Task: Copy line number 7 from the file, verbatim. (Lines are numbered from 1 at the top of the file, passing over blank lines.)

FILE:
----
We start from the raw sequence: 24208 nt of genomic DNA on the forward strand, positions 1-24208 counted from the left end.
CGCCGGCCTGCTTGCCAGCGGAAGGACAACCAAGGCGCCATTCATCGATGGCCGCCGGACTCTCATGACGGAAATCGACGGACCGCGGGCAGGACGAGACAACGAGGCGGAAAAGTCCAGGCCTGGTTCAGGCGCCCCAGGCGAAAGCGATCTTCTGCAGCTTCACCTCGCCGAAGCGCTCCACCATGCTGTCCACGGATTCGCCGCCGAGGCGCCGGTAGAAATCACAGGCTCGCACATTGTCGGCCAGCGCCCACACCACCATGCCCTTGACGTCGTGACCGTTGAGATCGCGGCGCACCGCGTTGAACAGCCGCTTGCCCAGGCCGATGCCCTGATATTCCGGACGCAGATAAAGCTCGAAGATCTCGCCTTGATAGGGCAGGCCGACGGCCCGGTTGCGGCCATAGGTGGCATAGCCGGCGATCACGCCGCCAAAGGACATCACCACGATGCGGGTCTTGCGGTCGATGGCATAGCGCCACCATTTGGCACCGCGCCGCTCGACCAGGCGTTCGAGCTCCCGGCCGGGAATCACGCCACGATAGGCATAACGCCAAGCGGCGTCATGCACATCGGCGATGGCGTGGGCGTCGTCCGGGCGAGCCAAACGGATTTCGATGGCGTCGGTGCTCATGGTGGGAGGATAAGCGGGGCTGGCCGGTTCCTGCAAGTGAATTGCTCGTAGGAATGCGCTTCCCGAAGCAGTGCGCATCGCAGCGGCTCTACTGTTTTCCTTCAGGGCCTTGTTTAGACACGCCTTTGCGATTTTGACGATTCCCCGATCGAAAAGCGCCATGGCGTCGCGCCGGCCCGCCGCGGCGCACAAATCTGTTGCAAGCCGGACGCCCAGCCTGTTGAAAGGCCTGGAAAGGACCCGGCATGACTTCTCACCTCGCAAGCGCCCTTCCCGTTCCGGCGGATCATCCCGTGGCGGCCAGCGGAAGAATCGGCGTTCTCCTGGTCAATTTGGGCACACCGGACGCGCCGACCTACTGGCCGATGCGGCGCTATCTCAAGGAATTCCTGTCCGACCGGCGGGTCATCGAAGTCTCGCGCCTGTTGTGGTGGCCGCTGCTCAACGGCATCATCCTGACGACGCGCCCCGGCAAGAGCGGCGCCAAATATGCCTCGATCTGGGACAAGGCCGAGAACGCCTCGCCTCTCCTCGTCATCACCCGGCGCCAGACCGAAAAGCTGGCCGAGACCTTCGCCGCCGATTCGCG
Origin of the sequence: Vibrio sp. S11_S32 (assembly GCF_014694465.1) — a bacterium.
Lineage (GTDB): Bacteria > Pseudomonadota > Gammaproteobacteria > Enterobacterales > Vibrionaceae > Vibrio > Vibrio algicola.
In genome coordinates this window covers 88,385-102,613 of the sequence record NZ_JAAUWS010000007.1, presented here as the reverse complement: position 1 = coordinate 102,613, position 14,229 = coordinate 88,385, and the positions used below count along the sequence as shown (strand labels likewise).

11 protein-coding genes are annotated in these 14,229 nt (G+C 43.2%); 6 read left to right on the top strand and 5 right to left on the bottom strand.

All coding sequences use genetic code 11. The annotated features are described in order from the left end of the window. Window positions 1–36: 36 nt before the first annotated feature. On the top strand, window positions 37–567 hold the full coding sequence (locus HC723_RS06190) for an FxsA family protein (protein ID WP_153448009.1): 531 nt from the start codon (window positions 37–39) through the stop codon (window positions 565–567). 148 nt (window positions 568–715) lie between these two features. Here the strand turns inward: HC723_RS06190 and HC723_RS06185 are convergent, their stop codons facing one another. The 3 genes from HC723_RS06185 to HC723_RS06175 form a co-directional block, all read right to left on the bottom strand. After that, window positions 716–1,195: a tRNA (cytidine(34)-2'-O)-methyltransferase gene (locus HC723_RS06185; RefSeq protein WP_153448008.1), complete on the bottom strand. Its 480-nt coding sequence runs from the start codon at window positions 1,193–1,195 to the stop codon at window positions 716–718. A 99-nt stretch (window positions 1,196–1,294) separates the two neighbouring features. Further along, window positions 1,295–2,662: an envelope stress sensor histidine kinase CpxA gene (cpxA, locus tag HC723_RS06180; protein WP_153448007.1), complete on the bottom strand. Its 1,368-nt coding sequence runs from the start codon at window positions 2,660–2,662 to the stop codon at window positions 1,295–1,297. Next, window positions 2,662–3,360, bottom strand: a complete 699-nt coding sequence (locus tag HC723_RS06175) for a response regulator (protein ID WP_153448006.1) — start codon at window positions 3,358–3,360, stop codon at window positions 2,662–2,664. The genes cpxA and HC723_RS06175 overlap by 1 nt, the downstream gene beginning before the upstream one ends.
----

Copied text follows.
All coding sequences use genetic code 11. The annotated features are described in order from the left end of the window. Window positions 1–36: 36 nt before the first annotated feature. On the top strand, window positions 37–567 hold the full coding sequence (locus HC723_RS06190) for an FxsA family protein (protein ID WP_153448009.1): 531 nt from the start codon (window positions 37–39) through the stop codon (window positions 565–567). 148 nt (window positions 568–715) lie between these two features. Here the strand turns inward: HC723_RS06190 and HC723_RS06185 are convergent, their stop codons facing one another. The 3 genes from HC723_RS06185 to HC723_RS06175 form a co-directional block, all read right to left on the bottom strand. After that, window positions 716–1,195: a tRNA (cytidine(34)-2'-O)-methyltransferase gene (locus HC723_RS06185; RefSeq protein WP_153448008.1), complete on the bottom strand. Its 480-nt coding sequence runs from the start codon at window positions 1,193–1,195 to the stop codon at window positions 716–718. A 99-nt stretch (window positions 1,196–1,294) separates the two neighbouring features. Further along, window positions 1,295–2,662: an envelope stress sensor histidine kinase CpxA gene (cpxA, locus tag HC723_RS06180; protein WP_153448007.1), complete on the bottom strand. Its 1,368-nt coding sequence runs from the start codon at window positions 2,660–2,662 to the stop codon at window positions 1,295–1,297. Next, window positions 2,662–3,360, bottom strand: a complete 699-nt coding sequence (locus tag HC723_RS06175) for a response regulator (protein ID WP_153448006.1) — start codon at window positions 3,358–3,360, stop codon at window positions 2,662–2,664. The genes cpxA and HC723_RS06175 overlap by 1 nt, the downstream gene beginning before the upstream one ends.